Following a new Act of Parliament, work has begun work on redrawing the map of parliamentary constituencies.
The Independent Boundary Commission for England will also be visiting areas across all of England to hear views on the redrawn boundaries.
The review must be completed by autumn 2013 and changes will come into effect at the next General Election. New rules mean that there will also be fewer MPs and that their constituencies must be of more equal size.
As Island Pulse reported last month, Island MP Andrew Turner (pictured) was delighted to announce that the Isle of Wight is to have two MPs after the next election (due in 2015).
England will have 502 MPs rather than the current 533 and the number of electors in each constituency must be no smaller than 72,810 and no larger than 80,473.
Early indications are that the changes will have to be significant in order to reduce the number of constituencies by 31 and to ensure that they are of equal size. The majority of existing constituencies are likely to be affected.
Simon James, the Secretary to the Boundary Commission for England said:
“Parliament has set the Commission clear rules about how many electors each constituency can have. The first stage of the review is for the Commission to come up with its provisional recommendations – we will be seeking views on these once they are published in the autumn. Everyone will have a chance to see and comment on the proposals.”
More information is available at www.boundarycommissionforengland.org.uk
Further details about the 2011 Act and how the Commission intends to conduct the review are published in a newsletter ( full details click here)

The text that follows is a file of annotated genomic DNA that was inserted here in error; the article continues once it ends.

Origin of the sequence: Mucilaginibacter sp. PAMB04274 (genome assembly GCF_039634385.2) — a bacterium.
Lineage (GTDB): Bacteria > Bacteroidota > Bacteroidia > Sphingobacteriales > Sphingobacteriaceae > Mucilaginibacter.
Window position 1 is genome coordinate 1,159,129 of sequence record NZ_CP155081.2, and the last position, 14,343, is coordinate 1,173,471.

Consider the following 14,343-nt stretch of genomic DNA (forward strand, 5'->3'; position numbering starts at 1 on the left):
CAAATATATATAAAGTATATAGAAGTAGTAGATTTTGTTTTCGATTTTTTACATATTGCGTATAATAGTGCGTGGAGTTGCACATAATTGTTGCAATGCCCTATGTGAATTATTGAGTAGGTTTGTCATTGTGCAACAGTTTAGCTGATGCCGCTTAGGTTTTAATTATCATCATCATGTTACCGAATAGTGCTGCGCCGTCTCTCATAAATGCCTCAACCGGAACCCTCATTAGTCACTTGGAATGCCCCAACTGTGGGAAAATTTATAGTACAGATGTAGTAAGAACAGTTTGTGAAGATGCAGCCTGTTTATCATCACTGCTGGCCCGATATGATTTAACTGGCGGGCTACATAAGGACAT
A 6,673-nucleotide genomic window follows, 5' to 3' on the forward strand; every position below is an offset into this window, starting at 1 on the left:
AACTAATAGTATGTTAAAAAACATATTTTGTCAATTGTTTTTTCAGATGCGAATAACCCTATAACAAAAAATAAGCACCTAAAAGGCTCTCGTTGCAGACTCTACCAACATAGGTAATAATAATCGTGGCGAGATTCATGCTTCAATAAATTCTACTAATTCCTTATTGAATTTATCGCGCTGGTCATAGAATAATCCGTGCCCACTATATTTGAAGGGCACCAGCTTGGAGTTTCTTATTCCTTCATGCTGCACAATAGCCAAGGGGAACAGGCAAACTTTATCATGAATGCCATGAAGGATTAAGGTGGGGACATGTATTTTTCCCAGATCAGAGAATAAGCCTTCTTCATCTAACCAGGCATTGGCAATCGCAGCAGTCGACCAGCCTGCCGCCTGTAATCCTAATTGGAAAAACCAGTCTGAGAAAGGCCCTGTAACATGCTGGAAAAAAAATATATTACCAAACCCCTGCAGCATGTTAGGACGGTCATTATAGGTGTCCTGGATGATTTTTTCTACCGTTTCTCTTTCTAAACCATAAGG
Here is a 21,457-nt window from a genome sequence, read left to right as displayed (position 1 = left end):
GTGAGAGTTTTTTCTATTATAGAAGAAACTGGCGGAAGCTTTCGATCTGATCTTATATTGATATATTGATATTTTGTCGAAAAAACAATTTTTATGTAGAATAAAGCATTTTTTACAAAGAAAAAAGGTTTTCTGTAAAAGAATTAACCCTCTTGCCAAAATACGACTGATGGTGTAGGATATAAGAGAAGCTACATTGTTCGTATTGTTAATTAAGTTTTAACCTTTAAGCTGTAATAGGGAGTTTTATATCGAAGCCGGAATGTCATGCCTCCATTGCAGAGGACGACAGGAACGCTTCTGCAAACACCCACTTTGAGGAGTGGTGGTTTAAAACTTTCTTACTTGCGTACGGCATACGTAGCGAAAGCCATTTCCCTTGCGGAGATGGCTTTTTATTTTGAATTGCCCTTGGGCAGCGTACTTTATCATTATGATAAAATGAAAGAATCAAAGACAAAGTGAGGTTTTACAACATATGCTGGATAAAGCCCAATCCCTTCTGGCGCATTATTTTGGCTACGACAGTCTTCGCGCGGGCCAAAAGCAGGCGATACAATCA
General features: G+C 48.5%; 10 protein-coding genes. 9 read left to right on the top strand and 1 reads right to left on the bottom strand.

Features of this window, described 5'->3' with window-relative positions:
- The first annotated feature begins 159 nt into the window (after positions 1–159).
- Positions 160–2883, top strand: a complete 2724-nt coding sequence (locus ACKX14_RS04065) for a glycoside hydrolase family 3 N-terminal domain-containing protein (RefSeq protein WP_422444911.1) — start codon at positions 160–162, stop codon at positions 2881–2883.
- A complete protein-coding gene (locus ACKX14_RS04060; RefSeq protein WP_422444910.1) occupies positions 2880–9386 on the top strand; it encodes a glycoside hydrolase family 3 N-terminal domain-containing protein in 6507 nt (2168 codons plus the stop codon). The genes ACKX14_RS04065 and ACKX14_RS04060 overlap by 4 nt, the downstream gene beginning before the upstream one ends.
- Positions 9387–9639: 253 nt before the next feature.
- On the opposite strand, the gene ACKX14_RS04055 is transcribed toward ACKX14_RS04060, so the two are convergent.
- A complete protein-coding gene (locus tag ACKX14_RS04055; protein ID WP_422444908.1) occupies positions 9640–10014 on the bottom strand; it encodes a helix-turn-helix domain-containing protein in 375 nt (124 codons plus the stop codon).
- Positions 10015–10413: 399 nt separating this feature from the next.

In brief, relating to the Isle of Wight:
The UK electoral quota is, to the nearest whole number, 76,641. Therefore, every constituency in England, with the specific exemption of the two constituencies to be created on the Isle of Wight, must have an electorate that is no smaller than 72,810 and no larger than 80,473.
Following some preliminary modelling work, the Commission has concluded that implementing the new statutory framework is likely to require very extensive and wide-ranging changes to be made to the existing pattern and composition of constituencies. The fact that major changes will be required by the new framework has been noted by a range of politicians, academics and political commentators.
The Commission wishes to make very clear that those with an interest in the review process should understand that the defined number of constituencies and the 5% electoral parity target are statutory requirements that it must apply and that it has absolutely no discretion in respect of either matter. Those areas where the Commission does have some discretion, such as the local government boundaries to be observed or the local ties that will be broken by the changes made to the existing constituencies are, as stated above, all subordinate to these two main statutory requirements.
The Commission emphasises that one of the effects of reducing the overall number of constituencies allocated to England, together with the requirement that all those constituencies (with the exception of the two Isle of Wight constituencies) must have an electorate that is within 5% of the UK electoral quota, is that many of the existing constituencies that have an electorate that is currently within the 5% parity target will, nonetheless, need to be altered as a result of the need to create feasible constituencies in the surrounding area. It cannot be assumed that, simply because an existing constituency appears to have an electorate within the mandatory parameters of 72,810 and 80,473, it will be immune from change in the course of the review.
The Commission has also published the 2011 Electorate figure in full click here
The total electorate for England of 38,332,557(excluding Isle of Wight) means the average size of each constituency should be just over 76,641. The rules in the 2011 Act state that every constituency must be within 5% of this number, meaning constituencies must have no fewer than 72,810 and no more than 80,473 electors (with two exceptions – the Act specifically provides for two constituencies for the Isle of Wight which is why its electorate has not been included in total for England’s electorate).
This article has been read 298 times!